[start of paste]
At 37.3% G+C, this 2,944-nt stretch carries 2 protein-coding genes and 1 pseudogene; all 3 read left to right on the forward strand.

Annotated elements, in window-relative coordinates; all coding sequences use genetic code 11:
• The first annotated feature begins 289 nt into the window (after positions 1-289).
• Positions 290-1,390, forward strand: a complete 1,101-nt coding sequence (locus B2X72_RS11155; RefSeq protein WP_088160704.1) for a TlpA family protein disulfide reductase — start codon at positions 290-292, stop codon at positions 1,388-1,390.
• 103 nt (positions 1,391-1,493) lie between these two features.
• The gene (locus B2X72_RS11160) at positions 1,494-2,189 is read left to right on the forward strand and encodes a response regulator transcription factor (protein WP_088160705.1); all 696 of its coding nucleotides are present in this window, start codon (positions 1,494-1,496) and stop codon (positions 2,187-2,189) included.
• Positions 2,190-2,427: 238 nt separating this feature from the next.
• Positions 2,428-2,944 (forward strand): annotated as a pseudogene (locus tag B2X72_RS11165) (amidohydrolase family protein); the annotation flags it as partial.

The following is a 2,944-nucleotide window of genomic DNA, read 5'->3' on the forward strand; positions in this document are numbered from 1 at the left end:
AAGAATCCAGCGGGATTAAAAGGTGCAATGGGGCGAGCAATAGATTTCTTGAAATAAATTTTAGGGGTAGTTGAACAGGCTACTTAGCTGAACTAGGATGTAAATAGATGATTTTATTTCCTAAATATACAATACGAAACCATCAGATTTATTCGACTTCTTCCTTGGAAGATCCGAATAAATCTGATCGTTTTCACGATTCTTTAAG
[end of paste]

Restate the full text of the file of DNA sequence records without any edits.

At 37.3% G+C, this 2,944-nt stretch carries 2 protein-coding genes and 1 pseudogene; all 3 read left to right on the forward strand.

Annotated elements, in window-relative coordinates; all coding sequences use genetic code 11:
• The first annotated feature begins 289 nt into the window (after positions 1-289).
• Positions 290-1,390, forward strand: a complete 1,101-nt coding sequence (locus B2X72_RS11155; RefSeq protein WP_088160704.1) for a TlpA family protein disulfide reductase — start codon at positions 290-292, stop codon at positions 1,388-1,390.
• 103 nt (positions 1,391-1,493) lie between these two features.
• The gene (locus B2X72_RS11160) at positions 1,494-2,189 is read left to right on the forward strand and encodes a response regulator transcription factor (protein WP_088160705.1); all 696 of its coding nucleotides are present in this window, start codon (positions 1,494-1,496) and stop codon (positions 2,187-2,189) included.
• Positions 2,190-2,427: 238 nt separating this feature from the next.
• Positions 2,428-2,944 (forward strand): annotated as a pseudogene (locus tag B2X72_RS11165) (amidohydrolase family protein); the annotation flags it as partial.

The following is a 2,944-nucleotide window of genomic DNA, read 5'->3' on the forward strand; positions in this document are numbered from 1 at the left end:
AAGAATCCAGCGGGATTAAAAGGTGCAATGGGGCGAGCAATAGATTTCTTGAAATAAATTTTAGGGGTAGTTGAACAGGCTACTTAGCTGAACTAGGATGTAAATAGATGATTTTATTTCCTAAATATACAATACGAAACCATCAGATTTATTCGACTTCTTCCTTGGAAGATCCGAATAAATCTGATCGTTTTCACGATTCTTTAAG